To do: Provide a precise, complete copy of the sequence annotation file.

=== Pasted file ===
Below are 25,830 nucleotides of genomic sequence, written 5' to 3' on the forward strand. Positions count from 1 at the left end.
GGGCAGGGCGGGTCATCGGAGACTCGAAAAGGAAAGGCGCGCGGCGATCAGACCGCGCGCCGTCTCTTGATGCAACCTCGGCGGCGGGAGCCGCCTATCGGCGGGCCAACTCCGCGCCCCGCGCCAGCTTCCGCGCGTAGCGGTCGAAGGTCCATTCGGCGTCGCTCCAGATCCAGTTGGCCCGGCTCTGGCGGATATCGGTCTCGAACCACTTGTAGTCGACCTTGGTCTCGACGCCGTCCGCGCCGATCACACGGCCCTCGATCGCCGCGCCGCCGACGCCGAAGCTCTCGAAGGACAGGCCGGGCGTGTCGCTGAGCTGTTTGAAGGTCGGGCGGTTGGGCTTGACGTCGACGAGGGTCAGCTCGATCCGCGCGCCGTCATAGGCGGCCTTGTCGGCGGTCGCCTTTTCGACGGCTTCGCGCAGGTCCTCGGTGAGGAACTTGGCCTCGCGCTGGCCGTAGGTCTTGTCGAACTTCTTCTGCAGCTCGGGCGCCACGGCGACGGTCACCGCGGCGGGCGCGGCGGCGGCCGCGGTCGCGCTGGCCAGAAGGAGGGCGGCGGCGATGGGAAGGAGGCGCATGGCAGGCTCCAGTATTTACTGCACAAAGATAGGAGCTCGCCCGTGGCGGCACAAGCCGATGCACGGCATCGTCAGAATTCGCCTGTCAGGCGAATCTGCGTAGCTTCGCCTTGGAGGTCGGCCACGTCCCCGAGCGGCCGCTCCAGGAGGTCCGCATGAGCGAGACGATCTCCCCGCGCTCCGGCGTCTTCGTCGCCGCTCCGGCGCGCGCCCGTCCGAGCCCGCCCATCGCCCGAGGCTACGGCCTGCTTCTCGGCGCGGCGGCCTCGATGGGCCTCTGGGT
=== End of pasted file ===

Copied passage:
Below are 25,830 nucleotides of genomic sequence, written 5' to 3' on the forward strand. Positions count from 1 at the left end.
GGGCAGGGCGGGTCATCGGAGACTCGAAAAGGAAAGGCGCGCGGCGATCAGACCGCGCGCCGTCTCTTGATGCAACCTCGGCGGCGGGAGCCGCCTATCGGCGGGCCAACTCCGCGCCCCGCGCCAGCTTCCGCGCGTAGCGGTCGAAGGTCCATTCGGCGTCGCTCCAGATCCAGTTGGCCCGGCTCTGGCGGATATCGGTCTCGAACCACTTGTAGTCGACCTTGGTCTCGACGCCGTCCGCGCCGATCACACGGCCCTCGATCGCCGCGCCGCCGACGCCGAAGCTCTCGAAGGACAGGCCGGGCGTGTCGCTGAGCTGTTTGAAGGTCGGGCGGTTGGGCTTGACGTCGACGAGGGTCAGCTCGATCCGCGCGCCGTCATAGGCGGCCTTGTCGGCGGTCGCCTTTTCGACGGCTTCGCGCAGGTCCTCGGTGAGGAACTTGGCCTCGCGCTGGCCGTAGGTCTTGTCGAACTTCTTCTGCAGCTCGGGCGCCACGGCGACGGTCACCGCGGCGGGCGCGGCGGCGGCCGCGGTCGCGCTGGCCAGAAGGAGGGCGGCGGCGATGGGAAGGAGGCGCATGGCAGGCTCCAGTATTTACTGCACAAAGATAGGAGCTCGCCCGTGGCGGCACAAGCCGATGCACGGCATCGTCAGAATTCGCCTGTCAGGCGAATCTGCGTAGCTTCGCCTTGGAGGTCGGCCACGTCCCCGAGCGGCCGCTCCAGGAGGTCCGCATGAGCGAGACGATCTCCCCGCGCTCCGGCGTCTTCGTCGCCGCTCCGGCGCGCGCCCGTCCGAGCCCGCCCATCGCCCGAGGCTACGGCCTGCTTCTCGGCGCGGCGGCCTCGATGGGCCTCTGGGT